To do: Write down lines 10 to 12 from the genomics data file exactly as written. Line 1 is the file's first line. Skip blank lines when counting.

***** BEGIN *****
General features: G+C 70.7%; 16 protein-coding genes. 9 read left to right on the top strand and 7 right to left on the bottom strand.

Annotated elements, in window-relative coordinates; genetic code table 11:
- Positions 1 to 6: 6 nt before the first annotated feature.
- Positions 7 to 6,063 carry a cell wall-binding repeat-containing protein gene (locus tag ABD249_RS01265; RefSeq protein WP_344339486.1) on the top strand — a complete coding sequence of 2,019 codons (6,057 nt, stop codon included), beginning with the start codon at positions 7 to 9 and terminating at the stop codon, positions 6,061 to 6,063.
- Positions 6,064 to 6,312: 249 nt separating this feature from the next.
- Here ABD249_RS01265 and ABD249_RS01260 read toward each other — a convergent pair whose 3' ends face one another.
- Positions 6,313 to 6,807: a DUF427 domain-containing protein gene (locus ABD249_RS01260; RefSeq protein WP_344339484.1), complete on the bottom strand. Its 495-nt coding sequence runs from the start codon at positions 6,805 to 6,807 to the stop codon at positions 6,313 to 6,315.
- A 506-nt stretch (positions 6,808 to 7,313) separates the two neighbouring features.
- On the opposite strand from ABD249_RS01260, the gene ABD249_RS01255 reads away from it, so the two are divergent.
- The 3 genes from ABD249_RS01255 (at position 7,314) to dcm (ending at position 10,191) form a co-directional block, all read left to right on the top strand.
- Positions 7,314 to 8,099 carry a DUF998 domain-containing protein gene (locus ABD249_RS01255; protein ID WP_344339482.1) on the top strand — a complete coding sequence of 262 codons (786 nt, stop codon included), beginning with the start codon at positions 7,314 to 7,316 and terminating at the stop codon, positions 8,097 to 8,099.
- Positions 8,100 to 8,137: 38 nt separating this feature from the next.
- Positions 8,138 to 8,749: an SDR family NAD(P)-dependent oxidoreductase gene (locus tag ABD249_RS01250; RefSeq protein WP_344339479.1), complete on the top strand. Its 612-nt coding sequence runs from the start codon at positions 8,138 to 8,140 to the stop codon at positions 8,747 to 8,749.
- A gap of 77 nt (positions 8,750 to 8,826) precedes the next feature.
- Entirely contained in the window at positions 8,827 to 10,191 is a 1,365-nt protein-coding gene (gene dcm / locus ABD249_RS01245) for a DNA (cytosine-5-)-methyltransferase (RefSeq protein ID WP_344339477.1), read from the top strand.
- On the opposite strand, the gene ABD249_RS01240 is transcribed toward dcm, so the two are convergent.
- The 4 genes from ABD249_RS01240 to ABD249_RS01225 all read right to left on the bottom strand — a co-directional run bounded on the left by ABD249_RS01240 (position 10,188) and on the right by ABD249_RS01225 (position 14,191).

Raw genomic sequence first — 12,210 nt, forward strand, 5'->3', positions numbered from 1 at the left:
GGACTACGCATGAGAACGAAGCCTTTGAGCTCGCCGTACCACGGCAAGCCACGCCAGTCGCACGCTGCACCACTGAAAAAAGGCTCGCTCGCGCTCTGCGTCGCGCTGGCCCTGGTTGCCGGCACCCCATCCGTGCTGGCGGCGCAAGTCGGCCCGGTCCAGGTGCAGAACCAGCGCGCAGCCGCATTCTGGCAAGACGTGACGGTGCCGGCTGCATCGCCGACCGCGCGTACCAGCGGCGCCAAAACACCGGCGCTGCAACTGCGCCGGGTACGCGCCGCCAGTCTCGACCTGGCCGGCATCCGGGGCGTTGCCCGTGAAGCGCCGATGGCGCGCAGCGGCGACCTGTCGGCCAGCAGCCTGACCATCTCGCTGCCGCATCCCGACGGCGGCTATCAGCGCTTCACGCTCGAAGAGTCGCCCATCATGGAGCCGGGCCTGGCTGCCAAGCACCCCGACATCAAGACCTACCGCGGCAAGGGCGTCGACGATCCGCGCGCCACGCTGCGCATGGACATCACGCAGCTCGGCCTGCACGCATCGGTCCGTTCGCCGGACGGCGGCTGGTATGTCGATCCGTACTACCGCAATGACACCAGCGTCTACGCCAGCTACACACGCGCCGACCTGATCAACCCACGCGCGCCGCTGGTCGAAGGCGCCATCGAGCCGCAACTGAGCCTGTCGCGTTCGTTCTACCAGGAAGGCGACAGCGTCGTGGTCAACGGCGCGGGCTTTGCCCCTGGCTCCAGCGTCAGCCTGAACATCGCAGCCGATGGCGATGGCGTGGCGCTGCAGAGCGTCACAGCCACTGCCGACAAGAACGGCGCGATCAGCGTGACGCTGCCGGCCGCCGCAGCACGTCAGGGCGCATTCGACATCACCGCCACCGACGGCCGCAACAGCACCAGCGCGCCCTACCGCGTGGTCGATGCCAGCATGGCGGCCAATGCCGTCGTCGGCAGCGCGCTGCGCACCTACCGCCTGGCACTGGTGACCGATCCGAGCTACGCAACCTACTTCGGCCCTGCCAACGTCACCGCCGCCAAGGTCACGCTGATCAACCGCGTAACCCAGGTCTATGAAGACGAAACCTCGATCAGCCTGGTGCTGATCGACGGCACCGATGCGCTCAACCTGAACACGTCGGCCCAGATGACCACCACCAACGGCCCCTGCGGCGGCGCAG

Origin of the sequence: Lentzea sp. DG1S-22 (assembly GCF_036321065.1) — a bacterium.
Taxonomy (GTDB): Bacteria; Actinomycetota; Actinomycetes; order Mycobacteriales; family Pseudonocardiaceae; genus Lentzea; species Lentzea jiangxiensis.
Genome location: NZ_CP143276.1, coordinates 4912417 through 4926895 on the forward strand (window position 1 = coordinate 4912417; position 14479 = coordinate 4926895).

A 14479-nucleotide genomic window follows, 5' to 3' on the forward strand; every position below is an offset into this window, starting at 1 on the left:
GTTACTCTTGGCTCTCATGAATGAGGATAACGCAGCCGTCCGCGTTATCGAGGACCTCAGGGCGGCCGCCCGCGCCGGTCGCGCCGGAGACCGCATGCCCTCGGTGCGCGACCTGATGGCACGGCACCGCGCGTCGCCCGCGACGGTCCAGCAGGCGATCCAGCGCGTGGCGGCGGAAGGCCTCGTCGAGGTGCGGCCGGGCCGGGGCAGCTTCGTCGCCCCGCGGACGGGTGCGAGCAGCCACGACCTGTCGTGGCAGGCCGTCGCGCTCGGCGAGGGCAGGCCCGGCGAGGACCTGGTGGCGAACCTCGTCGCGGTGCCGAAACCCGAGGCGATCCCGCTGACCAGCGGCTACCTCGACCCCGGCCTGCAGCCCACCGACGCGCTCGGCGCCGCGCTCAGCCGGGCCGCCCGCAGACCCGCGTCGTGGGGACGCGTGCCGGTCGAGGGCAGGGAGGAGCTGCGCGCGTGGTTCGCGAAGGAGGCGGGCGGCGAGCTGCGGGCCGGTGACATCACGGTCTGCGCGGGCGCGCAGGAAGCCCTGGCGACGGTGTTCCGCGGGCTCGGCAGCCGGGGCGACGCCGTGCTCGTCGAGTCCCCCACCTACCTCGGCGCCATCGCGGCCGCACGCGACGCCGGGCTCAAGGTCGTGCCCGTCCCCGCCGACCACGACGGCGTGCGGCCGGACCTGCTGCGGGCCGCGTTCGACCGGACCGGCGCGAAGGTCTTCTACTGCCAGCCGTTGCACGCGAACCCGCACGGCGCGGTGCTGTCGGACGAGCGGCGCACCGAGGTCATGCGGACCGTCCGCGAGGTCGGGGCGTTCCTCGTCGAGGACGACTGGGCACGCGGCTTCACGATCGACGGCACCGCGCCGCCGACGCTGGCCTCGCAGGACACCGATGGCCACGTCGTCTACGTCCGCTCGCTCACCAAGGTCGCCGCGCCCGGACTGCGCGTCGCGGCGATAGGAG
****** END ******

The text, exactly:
- The 3 genes from ABD249_RS01255 (at position 7,314) to dcm (ending at position 10,191) form a co-directional block, all read left to right on the top strand.
- Positions 7,314 to 8,099 carry a DUF998 domain-containing protein gene (locus ABD249_RS01255; protein ID WP_344339482.1) on the top strand — a complete coding sequence of 262 codons (786 nt, stop codon included), beginning with the start codon at positions 7,314 to 7,316 and terminating at the stop codon, positions 8,097 to 8,099.
- Positions 8,100 to 8,137: 38 nt separating this feature from the next.